Encryption fix may now be dead

James Riley
Editorial Director

Planned amendments to the government’s highly controversial encryption legislation are likely dead in the water following the weekend’s shock election result.

Labor had pledged to reform the bill, which provides new powers to authorities and agencies to compel tech companies to provide access to encrypted communications, if it won the election.

Labor also promised to introduce further amendments even if it remained in Opposition. But with the Coalition now set to form a majority in the House of Representatives, it appears unlikely that the amendments will have the support needed to pass through Parliament.

John Stanton: Wants both sides of politics to revisit the controversial legislation

A number of industry groups are now calling on Labor to follow through with its promise and introduce the amendments to Parliament, and for the Coalition to reconsider its support for the changes.

“What we’d like to see is a commitment from both sides of politics to really knuckle down on both pieces of legislation early in the term,” Communications Alliance chief executive John Stanton told InnovationAus.com.

“There is a raft of necessary amendments that have come out of the list that Labor put forward on 6 December,” he said.

“What we’d like is a fresh, cooperative approach to fix the problems that exist. A fresh parliamentary term and mandate provides an opportunity for the sensible reform and to fix mistakes. I hope the government grasps that opportunity.”

Labor moved a series of amendments in the Senate earlier this year, but they stalled in Parliament and were not debated again.

The Parliamentary Joint Committee on Intelligence and Security (PJCIS) tabled a report into amendments already made to the bill on the last sitting day of Parliament in April.

The committee only agreed to three minor recommendations: the PJCIS’ review of the amendments be due in June 2020, sufficient resources be made available for the Independent National Security Legislation Monitor’s own review, and that the government should ensure that the relevant oversight bodies have sufficient resources.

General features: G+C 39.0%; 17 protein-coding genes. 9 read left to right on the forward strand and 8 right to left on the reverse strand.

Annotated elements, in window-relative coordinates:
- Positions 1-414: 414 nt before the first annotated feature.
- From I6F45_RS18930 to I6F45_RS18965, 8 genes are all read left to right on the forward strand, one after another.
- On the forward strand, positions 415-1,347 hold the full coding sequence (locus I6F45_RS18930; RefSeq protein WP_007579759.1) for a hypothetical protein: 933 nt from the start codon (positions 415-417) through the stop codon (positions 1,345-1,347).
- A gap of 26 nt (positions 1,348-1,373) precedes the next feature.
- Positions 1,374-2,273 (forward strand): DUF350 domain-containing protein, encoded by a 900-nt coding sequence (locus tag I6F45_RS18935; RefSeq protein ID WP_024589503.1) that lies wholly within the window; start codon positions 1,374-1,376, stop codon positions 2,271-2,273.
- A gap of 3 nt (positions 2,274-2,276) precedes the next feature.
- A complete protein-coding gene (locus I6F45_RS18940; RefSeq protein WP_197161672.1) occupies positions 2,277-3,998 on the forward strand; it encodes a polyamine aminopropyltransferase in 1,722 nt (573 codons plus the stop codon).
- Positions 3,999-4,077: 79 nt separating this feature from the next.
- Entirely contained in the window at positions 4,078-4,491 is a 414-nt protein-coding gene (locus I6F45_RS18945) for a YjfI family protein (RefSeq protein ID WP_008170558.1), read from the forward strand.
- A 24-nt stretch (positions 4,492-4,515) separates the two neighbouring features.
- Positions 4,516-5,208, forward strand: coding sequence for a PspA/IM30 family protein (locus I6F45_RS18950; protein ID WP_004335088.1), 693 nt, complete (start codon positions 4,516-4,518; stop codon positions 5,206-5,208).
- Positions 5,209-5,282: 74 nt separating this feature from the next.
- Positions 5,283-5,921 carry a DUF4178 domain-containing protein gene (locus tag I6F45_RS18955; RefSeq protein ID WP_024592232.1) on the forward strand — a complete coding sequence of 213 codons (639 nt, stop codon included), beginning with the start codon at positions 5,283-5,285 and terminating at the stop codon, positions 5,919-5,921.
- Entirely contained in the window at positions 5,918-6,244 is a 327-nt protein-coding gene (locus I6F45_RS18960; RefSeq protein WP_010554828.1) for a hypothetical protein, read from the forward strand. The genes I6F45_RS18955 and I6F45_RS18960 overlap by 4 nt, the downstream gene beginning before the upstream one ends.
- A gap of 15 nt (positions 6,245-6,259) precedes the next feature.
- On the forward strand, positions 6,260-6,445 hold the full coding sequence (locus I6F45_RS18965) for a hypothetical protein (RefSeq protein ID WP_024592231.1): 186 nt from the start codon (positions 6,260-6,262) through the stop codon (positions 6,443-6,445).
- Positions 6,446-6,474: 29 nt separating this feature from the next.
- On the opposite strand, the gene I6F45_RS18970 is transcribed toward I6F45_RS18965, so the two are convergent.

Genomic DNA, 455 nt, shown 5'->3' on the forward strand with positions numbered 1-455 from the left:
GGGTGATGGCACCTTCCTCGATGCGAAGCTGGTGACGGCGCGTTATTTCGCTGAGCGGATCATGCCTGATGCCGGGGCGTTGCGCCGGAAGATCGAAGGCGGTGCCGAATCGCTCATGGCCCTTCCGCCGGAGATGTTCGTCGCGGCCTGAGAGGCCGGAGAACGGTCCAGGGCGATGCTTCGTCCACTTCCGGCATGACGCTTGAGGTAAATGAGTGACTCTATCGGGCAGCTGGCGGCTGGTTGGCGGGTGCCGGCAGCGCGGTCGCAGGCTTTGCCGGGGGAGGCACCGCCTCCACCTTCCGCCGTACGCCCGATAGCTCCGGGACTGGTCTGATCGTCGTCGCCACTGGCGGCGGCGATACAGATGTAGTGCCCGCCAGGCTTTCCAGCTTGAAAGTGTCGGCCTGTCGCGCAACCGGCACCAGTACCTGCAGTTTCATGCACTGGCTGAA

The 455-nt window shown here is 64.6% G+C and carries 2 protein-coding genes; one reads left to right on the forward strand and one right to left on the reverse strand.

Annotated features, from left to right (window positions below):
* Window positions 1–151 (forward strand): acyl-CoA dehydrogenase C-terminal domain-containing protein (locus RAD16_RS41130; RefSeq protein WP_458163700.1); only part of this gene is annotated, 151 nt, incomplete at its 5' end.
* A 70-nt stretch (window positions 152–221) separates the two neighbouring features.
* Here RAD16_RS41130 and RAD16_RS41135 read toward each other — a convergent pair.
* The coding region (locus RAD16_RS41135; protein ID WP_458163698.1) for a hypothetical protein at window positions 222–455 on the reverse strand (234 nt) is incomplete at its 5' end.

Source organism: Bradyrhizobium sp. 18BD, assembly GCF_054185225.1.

Before the election, Opposition digital economy spokesman Ed Husic had said Labor would move a number of amendments to the Assistance and Access Bill, including a new definition of “systemic weakness”, improved judicial oversight, and an inquiry into the economic impact of the bill.

The PJCIS will provide a full report on the new powers by April 2020, while the Independent National Security Legislation Monitor will report back on it by March next year.

Despite Labor’s election loss, Parliament still needs to urgently amend the legislation, Digital Rights Watch chair Tim Singleton Norton said.

“The Australian people will still demand to see radical changes to the legislation that invades their privacy and impacts on their rights,” Mr Singleton Norton told InnovationAus.com.

“We’ll certainly be calling on Labor to hold to their promise of amendments to the encryption legislation.

“While the Coalition won with the promise of pretend jobs in an industry rapidly shrinking due to automation, real jobs in tech industries will head offshore as the hostile powers under the Assistance and Access legislation become entrenched.”

The new Parliament must quickly debate the new amendments to the encryption powers, Australian Information Industry Association chief executive Ron Gauci said.

“It’s time to execute these amendments so that industry and users of encrypted services have certainty over these new laws,” Mr Gauci told InnovationAus.com.

“The AIIA has made significant contributions and recommendations with respect to these amendments – but has yet to see the recommendations considered or adopted, leaving industry unclear on the operational requirements,” Mr Gauci said.

“We look forward to greater two-way dialogue between government and industry to address the concerns that have been raised by our members about these pieces of legislation.”

The industry groups are also calling on the new Parliament to reconsider the social media laws that were quickly passed on the last sitting day before the federal election.

The bill, introduced following the Christchurch terrorist attack, introduces financial penalties and jail time for companies and executives that host “abhorrent and violent” content.

Despite supporting the legislation, Labor admitted it was ‘flawed’ and that it had “serious concerns” with it. The Opposition had pledged to refer the legislation to the PJCIS for a review.

If no changes are made to either of the new laws, significant damage will be done to the Australian tech sector, Mr Stanton said.

“The erosion of international trust in the Australian tech sector will continue, and that will have impacts on investments and jobs and exports revenue, and the problems contained in the encryption legislation will start to have damaging effects in terms of cybersecurity, and in terms of the rights and privacy of all Australians,” he said.

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